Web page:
I have a meringue recipe that calls for 1.5 c of whites, and no use for yolks. My grocer sells little cartons of organic 100% whites near the egg substitute, and it seemed a good shortcut, but want to be sure they will still whip up properly!
Cynthia is a trusted source on Bread/Baking.
Over the years, I've gone through I can't count how many gallons of batched EWs. Couldn't work without them, and you are incredibly lucky to find them in small quantities, and organic at them. Buy them, use them, and know how much I envy you.
Was at the grocer today, says specifically on the carton that they can not be used for meringues or other baking requiring whipped whites. Thanks to all for replying.
In terms of chemistry, there is no reason at all that you can't use them for meringues. In terms of biology, on the other hand, it sounds as though they are unpasteurized, and if that's the case, that is the reason for the admonishment not to use them . . . You can certainly use them for meringues. You'll just need to make a Swiss meringue, and you'll wind up with a better meringue because of it. Set a pot with a couple of inches of water on the stove to simmer. Your proportion of EW to sugar will be 1:2, say a cup (8 ounces) of EW to 16 ounces (2 1/3 cups) sugar. Measure them into a heatproof bowl and whisk them together. Set the bowl over the simmering water. Whisk until the mixture reaches 140 degrees, at which point the EW will be pasteurized. Transfer the mixture to the bowl of a mixer. Beat at high speed with the whip until the bowl is cool to the touch. You'll have a killer meringue.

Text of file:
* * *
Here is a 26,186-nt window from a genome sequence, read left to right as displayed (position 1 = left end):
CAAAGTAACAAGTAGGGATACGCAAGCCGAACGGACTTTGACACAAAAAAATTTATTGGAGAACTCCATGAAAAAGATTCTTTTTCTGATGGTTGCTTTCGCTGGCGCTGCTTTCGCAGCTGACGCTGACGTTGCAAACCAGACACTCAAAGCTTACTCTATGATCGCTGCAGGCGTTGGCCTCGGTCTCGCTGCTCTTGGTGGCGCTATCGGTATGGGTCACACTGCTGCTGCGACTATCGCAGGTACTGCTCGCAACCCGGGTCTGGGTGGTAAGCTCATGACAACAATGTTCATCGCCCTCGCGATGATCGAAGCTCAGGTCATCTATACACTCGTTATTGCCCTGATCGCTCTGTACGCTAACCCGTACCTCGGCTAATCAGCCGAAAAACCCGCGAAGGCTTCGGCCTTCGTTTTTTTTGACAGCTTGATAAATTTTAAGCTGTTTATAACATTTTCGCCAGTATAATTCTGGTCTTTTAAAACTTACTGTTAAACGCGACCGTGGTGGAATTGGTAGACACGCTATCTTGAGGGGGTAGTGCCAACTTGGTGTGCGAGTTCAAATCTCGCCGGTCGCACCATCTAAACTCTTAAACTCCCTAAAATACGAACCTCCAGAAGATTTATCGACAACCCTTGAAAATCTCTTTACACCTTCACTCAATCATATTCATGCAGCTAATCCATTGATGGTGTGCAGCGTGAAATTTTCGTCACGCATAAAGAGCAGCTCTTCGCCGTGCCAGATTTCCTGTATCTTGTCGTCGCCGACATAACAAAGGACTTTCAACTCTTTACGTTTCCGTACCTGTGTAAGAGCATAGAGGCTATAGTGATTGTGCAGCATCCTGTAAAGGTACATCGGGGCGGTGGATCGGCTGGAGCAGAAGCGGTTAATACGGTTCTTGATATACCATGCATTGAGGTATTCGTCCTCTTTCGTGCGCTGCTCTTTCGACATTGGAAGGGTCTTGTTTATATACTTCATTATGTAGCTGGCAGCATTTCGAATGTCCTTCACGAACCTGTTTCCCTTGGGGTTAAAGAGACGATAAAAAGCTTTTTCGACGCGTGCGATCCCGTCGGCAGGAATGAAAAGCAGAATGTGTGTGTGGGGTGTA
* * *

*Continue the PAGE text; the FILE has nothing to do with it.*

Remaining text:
Says on the carton that they are pasturized and not suitable for meringues.
After reading your answers here I decided to try it and made great Merengue for Pavlova dessert. I used a KitchenAid and Sunnyside egg whites which were pasteurized. And no, this is not a commercial. I fully intend never to waste egg yolks again in making Merengue.
Chris is a trusted source on General Cooking
The Cook's Illustrated people found that some carton egg whites whip better than others. http://www.cookscountry...
Be sure to watch the video.
No. I just tried. I have been making meringue for decades and never had a problem until I tried to use prepackaged liquid egg whites today. I was going to make angel food cake and thought I would try this as a shortcut.
My first batch would not stiffen even after I added cream of tarter. I figured maybe I didn't let them warm enough to room temperature. I tried again. They just won't stiffen.
Out of desperation I turn to the internet to see most manufactures don't recommend their product for meringue or angel food cakes as the whites are pasteurized. I guess it somehow affects the molecular structure. That is what I get for trying to cheat.
Agree with previous response - don't waste your ingredients only to find out the egg whites in the carton don't perform. As an experienced baker, I've tried twice and they don't firm up properly, especially if you're making a meringue. Take a few extra minutes to separate real eggs!
only reason it says it is not suitable for meringue is because egg whites in a carton have chemical stabilizers added to them so the egg doesnt go bad in the carton. they do work for meringue but they DON'T work for making macaron cookies though
If you decide to use fresh eggs from the shell, you can always freeze the yolks (you can freeze the whites as well in case you ever make a big batch of mayo or hollandaise).